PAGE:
Meet the Classical Orchestra - dummies

By David Pogue, Scott Speck

Part of Classical Music For Dummies Cheat Sheet

Let’s meet the Classical orchestra. It’s the big night: You show up at the concert hall. But holy smokes, there are almost 100 people up on that stage. Here’s what they’re playing:

  • Violin: The instrument is made of wood; the bow is made of horsehair; the four strings are made of metal; the sound is sweet, singing, and divine. Violin players are divided into two sections, first and second violins, each with different music to play.

  • Viola: Slightly larger than a violin, a viola plays slightly lower notes, with a breathier or throatier sound than a violin.

  • Cello: The cello is played sitting down, with the instrument between the legs. It makes a beautiful, rich, singing sound.

  • Bass (or Double Bass): Enormous, bigger around than the average human being, the bass plays the lowest notes of all the strings, providing the foundation for the orchestra’s sound. It’s played sitting on a tall stool or standing up.

  • Flute: The flute’s mouthpiece is blown across, just like a bottle; it produces a sweet, silvery sound.

  • Oboe: This instrument is played by blowing into a reed, a whittled-down flat piece of sugar cane. It produces one of the most beautiful sounds on earth: clear, vibrant, sweet, plaintive, and full.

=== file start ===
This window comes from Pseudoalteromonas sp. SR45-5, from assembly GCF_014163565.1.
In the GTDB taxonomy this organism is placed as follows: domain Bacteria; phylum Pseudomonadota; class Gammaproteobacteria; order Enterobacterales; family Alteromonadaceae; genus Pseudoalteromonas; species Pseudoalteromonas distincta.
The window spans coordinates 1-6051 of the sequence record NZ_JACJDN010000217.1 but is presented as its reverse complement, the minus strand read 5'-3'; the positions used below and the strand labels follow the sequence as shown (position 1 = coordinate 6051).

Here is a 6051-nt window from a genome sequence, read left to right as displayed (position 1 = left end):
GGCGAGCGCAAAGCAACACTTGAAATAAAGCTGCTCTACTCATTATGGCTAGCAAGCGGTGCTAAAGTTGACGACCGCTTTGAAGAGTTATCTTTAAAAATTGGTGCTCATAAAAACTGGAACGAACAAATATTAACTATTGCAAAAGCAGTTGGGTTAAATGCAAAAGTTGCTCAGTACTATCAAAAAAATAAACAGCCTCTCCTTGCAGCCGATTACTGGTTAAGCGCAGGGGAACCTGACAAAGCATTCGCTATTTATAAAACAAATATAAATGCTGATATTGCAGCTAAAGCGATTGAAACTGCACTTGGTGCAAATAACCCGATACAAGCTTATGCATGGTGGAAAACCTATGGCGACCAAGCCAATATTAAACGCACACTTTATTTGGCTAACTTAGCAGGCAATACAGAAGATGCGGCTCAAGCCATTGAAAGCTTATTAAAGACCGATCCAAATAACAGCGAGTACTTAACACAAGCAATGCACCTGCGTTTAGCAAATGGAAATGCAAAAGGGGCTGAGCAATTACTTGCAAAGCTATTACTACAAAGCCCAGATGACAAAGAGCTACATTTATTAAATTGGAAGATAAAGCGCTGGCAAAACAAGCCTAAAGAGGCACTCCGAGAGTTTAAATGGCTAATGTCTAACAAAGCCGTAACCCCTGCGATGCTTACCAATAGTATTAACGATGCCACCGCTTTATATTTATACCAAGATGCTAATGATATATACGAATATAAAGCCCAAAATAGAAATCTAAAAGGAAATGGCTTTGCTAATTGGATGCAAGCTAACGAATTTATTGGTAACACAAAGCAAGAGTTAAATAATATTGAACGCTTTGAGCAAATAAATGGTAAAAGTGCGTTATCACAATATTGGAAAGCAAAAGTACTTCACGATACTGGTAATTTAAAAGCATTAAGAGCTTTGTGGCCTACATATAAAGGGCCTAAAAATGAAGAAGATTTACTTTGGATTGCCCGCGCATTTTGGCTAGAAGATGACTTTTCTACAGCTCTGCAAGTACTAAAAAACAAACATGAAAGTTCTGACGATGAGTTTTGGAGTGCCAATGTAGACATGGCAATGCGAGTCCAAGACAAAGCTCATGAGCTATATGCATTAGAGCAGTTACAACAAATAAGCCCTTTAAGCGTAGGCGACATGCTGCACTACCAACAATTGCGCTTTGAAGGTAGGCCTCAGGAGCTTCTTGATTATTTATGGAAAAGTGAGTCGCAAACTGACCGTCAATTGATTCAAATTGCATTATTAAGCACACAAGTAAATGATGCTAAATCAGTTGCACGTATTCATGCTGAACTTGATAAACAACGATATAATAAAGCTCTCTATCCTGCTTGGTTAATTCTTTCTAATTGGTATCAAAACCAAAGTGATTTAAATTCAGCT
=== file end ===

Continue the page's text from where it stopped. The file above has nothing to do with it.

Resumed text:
• Clarinet: This dark, tubular woodwind instrument creates a full, round sound, very pure, without the edge of the oboe’s sound.

  • Bassoon: It looks like a plumbing pipe, but it sounds like a dream. The high notes sound throaty, even otherworldly. The middle notes sound luscious, full, mellow; low notes can be very powerful.

  • French Horn (or just Horn): The most noble-sounding brass instrument has a full, round, dark tone, which is great for majestic hunting calls.

  • Trumpet: The most powerful orchestral instrument and the highest-pitched brass instrument, the trumpet executes impressive runs and leaps in a single bound.

  • Trombone: A powerful low brass instrument with a movable slide to change notes, the trombone is essential for parades, as well as symphonies.

  • Tuba: The lowest of the brass instruments can produce a wall of low, blasting sound.

  • Percussion: The player is expected to be a master of a vast range of different instruments: timpani (the great big kettledrums), bass drum, snare drum (for marches), cymbals (for crashing together), xylophone (played with mallets), and other oddities.